He slowly continued to stabilize and every week we thought that maybe, JUST maybe we would go home. Finally, on November 20, 2008, Simon was released from the hospital.
He’s only been readmitted a few times, and none have been heart related! He’s one of those miracle babies that has beaten the odds so far. Now that Simon is stable and home, they can tell us that they weren’t sure he would ever make it at all let alone doing as well as he is. Every time we see a doctor or nurse from the hospital when we’re out walking around in our neighborhood, their jaws drop in awe because of how well he looks. Almost 2 years later, those same staff members come outside to see Simon when we swing by to pick up medicine. We like to think it is not just due to the baked goods we plied everyone with during those months in the ICU.
Sure, Simon is globally delayed, meaning he is months behind in things like speech, problem solving, fine and gross motor skills and still does not eat by mouth. But man, does this kid know how to live! He greets new people with a beaming smile and a “Hi!”. He explores his world and gives hugs and kisses and bounces back in seconds after barfing his little guts out (which he does multiple times a day). People can’t tell that he’s sick so we have perfected our Cardiomyopathy “elevator speech”.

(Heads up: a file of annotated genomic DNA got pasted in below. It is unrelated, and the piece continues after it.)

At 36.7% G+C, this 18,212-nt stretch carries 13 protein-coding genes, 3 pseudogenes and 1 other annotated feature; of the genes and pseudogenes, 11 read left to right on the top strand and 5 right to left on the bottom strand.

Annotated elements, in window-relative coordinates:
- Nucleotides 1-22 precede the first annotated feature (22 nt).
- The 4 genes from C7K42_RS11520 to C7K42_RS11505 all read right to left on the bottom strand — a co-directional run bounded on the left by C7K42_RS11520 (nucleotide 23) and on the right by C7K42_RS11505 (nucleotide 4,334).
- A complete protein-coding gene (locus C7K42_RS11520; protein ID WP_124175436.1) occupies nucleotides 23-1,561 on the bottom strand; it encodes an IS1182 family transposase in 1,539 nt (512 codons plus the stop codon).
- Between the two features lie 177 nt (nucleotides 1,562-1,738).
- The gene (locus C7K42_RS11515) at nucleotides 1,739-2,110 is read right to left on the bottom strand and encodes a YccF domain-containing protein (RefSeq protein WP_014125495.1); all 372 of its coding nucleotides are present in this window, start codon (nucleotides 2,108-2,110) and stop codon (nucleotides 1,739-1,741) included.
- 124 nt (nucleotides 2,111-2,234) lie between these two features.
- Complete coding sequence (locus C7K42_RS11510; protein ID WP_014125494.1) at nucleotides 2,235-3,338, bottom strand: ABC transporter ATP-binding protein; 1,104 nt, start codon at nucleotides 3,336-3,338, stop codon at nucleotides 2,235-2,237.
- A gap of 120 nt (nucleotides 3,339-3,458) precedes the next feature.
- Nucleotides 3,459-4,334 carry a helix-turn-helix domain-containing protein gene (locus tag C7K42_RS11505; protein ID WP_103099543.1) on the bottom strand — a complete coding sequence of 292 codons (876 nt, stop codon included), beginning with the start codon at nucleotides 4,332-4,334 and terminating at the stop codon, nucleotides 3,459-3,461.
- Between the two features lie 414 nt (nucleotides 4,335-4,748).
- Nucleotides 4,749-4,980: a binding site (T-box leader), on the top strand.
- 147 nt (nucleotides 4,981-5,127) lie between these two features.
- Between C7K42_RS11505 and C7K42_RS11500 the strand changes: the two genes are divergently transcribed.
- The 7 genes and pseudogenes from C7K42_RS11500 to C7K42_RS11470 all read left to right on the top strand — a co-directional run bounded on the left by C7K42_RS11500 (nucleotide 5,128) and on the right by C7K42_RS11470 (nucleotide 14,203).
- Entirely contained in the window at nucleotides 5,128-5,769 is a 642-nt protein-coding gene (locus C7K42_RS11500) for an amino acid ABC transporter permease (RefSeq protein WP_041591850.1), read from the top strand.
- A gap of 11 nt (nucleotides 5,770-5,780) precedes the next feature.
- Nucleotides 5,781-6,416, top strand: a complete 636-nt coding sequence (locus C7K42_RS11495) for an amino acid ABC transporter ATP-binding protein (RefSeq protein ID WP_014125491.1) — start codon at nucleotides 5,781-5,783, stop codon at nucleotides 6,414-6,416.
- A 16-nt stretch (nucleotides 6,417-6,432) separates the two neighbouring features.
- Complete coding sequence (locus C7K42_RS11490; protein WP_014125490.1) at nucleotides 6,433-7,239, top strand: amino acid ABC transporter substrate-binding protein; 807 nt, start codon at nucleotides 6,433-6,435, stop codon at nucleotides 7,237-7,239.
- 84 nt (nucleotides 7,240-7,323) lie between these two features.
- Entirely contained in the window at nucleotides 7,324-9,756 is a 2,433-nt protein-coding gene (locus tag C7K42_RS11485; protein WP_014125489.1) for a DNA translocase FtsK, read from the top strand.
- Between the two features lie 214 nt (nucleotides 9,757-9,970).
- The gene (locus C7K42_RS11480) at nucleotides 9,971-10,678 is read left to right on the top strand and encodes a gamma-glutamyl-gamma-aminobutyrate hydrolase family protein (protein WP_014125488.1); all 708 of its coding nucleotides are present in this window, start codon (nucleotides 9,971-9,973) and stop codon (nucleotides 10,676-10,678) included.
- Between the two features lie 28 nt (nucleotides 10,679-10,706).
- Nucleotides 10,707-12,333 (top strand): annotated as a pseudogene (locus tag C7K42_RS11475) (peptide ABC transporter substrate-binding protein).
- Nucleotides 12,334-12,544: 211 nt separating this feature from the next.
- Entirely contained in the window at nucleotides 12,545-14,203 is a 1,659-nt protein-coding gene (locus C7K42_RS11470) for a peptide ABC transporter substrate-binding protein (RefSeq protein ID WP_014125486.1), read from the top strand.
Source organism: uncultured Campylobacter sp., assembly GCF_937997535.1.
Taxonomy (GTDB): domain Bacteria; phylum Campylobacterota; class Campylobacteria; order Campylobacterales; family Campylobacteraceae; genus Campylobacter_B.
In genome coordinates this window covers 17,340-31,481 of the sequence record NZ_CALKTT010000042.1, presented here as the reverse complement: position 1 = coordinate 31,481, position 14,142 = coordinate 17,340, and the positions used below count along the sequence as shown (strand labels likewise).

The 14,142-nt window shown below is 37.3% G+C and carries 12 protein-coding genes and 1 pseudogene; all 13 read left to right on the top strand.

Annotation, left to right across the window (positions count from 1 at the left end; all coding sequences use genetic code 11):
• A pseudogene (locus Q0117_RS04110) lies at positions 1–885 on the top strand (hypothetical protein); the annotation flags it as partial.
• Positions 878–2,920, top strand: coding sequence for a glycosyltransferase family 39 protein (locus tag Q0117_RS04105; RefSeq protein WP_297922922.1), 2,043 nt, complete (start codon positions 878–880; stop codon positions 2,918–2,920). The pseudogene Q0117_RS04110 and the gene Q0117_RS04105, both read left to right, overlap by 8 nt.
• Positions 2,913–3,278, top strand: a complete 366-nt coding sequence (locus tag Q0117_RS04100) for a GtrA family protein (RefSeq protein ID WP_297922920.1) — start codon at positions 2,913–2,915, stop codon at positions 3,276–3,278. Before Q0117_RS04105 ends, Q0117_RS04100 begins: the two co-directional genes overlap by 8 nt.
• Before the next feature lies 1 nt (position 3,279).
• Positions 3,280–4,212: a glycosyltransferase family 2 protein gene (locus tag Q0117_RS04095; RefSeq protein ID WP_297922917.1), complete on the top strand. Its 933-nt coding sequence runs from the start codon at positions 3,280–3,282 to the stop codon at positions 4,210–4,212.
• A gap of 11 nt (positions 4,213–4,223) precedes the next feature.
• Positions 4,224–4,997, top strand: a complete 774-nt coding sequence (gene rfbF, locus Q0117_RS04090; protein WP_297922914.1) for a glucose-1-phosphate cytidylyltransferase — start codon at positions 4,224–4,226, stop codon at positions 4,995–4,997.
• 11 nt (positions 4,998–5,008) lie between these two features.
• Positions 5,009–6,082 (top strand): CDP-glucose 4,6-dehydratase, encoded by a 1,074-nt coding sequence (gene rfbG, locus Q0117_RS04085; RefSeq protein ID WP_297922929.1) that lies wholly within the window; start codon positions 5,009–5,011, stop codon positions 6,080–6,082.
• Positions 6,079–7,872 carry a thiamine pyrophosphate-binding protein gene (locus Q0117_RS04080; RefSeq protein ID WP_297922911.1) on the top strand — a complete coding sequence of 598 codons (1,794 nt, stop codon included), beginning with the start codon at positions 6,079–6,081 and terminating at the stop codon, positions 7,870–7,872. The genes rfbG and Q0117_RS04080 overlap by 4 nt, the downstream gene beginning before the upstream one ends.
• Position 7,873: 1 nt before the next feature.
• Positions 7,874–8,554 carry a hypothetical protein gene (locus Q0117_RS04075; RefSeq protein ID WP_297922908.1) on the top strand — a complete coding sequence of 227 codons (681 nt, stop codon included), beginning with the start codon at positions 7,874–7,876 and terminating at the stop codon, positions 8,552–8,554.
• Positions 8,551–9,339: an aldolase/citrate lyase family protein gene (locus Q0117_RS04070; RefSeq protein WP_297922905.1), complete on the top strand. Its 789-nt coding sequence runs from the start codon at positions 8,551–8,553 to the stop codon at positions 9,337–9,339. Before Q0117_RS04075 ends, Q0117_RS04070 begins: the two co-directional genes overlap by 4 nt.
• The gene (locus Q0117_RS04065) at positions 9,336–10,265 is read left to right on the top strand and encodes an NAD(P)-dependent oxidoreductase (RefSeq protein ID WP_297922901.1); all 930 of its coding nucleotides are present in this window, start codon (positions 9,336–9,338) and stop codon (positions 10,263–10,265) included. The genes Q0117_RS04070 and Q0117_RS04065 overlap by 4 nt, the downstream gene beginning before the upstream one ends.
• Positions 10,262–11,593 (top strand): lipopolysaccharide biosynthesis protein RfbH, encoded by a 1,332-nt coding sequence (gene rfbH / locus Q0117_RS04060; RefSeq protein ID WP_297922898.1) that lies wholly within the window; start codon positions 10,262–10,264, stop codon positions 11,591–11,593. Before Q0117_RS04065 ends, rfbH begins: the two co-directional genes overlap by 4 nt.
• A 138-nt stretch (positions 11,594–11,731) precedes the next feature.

“This is Simon. He has a severe heart condition called Cardiomyopathy. We have to be really careful about germs because he can get really sick really easily, so that why we: have to go/keep our kid away from yours/wipe down the swings. He doesn’t eat by mouth because he was really sick when he was little and didn’t learn how to eat so that’s why he: won’t eat the treat you’re so generously offering/has that funny thing sticking out of his belly/is attached to tubing which is attached to a backpack that I’m wearing/ puked all over the place.”
We follow it with a big smile. Seems to work so far.
We hope that you follow us along on our adventures...